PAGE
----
John McDonnell has called for the urgent nationalisation of care services in response to the coronavirus pandemic, warning that years of underfunding have put older and disabled people at heightened risk from a second surge in infections this winter.
In his first significant intervention since stepping down as shadow chancellor earlier this year, McDonnell said fixing Britain’s long-running crisis in social care should be a top priority of government as Covid-19 exposes severe frailties in the system.
Throwing his weight behind growing cross-party calls to establish a national social care service, he will use a speech on Wednesday to say: “With another spike in the virus highly possible, it’s time to act decisively and create the caring services we need.
“We need the urgent nationalisation of care to establish the National Care and Support Service alongside the NHS.”
His intervention comes amid growing concern over Covid-19 infections and deaths in care homes and after the Tory peer Ros Altmann said nationalising the social care sector could be required in response to the crisis. The head of NHS England, Sir Simon Stevens, has warned that plans to reform the social care sector need to be in place within a year amid intense pressure on the sector.
Boris Johnson has said the government is finalising plans to fix social care funding, after promising a solution in the 2019 Tory manifesto, although he is coming under mounting pressure to act after almost a year in charge as prime minister.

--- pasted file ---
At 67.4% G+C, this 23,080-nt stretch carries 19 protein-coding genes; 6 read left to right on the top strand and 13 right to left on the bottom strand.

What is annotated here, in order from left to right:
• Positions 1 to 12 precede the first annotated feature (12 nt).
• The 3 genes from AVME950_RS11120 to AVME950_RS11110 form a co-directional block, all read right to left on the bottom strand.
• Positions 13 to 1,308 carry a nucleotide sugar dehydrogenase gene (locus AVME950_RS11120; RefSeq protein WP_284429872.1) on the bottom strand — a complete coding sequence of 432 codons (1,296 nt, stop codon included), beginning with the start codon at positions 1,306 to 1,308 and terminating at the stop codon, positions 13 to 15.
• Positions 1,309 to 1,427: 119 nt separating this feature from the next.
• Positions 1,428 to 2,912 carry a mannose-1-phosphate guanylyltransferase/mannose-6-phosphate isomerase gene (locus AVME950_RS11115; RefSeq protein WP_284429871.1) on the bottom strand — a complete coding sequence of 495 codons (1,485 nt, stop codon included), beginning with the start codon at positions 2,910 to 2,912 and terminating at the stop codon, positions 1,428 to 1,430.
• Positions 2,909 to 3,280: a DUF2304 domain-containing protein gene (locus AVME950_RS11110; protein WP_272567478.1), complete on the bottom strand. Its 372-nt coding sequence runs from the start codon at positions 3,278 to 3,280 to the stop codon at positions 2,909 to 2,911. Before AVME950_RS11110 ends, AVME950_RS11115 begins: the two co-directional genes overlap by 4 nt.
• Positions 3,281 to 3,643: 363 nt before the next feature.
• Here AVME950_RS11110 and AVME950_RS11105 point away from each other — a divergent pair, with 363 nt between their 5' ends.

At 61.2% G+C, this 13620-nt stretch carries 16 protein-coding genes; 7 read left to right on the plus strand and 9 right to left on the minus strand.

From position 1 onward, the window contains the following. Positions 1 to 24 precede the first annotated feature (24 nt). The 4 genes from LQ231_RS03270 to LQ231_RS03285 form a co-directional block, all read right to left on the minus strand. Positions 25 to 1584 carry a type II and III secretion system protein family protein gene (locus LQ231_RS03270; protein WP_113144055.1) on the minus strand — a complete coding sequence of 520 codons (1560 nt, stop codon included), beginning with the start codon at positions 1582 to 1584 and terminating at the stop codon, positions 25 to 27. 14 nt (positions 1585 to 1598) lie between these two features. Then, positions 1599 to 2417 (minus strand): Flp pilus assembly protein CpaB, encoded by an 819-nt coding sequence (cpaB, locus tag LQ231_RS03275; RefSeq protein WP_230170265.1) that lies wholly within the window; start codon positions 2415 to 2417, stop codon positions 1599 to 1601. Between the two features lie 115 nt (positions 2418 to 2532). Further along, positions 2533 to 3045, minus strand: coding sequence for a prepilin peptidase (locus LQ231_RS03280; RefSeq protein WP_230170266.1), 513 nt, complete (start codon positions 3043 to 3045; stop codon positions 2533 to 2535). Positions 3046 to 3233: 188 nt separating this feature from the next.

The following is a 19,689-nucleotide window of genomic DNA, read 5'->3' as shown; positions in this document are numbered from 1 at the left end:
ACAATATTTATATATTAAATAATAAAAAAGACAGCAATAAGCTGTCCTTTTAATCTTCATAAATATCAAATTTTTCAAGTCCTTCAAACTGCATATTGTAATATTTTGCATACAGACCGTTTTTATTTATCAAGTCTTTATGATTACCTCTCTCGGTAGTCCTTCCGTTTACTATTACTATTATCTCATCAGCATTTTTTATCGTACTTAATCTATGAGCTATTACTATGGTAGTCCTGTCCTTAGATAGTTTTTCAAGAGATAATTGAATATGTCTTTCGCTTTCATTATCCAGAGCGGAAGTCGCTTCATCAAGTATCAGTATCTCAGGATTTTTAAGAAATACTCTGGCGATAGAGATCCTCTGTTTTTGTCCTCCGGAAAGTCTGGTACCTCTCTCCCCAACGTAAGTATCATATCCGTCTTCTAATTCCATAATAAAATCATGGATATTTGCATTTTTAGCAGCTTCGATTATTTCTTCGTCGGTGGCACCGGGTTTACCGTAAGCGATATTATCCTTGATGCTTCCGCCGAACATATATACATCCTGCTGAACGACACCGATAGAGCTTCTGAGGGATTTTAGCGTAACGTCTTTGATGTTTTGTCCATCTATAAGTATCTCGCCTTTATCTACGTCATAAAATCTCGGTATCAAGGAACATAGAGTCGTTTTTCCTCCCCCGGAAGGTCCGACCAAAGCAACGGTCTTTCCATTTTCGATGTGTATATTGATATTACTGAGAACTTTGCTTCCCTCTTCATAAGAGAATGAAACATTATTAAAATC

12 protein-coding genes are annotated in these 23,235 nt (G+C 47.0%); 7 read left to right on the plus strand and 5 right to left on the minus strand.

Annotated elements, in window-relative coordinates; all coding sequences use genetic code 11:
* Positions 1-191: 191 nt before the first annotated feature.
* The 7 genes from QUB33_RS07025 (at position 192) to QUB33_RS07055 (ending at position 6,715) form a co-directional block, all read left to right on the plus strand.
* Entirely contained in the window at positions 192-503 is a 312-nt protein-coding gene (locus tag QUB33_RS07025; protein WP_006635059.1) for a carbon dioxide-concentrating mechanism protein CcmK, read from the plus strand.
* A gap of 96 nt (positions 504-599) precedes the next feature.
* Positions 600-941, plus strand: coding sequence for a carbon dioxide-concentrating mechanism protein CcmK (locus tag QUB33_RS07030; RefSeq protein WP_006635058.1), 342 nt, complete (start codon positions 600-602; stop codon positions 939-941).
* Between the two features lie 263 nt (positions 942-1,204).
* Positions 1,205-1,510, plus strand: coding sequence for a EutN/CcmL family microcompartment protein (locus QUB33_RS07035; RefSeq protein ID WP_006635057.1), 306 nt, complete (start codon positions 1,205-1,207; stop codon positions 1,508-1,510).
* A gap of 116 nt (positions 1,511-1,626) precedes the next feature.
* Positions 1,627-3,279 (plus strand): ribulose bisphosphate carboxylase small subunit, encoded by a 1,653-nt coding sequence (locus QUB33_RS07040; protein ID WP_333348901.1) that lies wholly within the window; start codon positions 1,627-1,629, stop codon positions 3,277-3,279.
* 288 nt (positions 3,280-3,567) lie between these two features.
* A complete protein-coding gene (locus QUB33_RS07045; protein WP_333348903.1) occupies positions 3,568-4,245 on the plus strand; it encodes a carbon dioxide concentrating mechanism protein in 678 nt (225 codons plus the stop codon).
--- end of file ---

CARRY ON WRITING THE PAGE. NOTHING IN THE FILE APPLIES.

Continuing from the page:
McDonnell is expected to say that nationalising the care sector would finish the task of the postwar Labour government, which created the NHS in 1948, in a speech to mark the 75th anniversary on Sunday of the Attlee government taking office.
The influential backbench Labour MP and former leading figure on Jeremy Corbyn’s opposition front bench will say the Attlee government took the health service into public ownership despite a national debt pile following the second world war more than twice the size of the UK’s current debt mountain.
“In the ruins of the second world war, with debt far higher than today, they didn’t offer a meal deal. They founded the NHS, created the welfare state, built council homes and nationalised one third of industry,” he will say.
The veteran Labour MP will make the speech to mark the launch of a new campaign vehicle to set out a socialist vision for a post-Covid-19 economy, as part of his work from the backbenches as a senior figure on the Labour left.
The “Claim the Future” project will bring together policy experts and campaigners, with McDonnell launching the group alongside the Nobel prize-winning economist Joseph Stiglitz, the leading economist Jayati Ghosh, Asad Rehman, the executive director of the War on Want charity, and Tina Ngata, environment and human rights campaigner.
Richard Partington, Guardian, 20 July 2020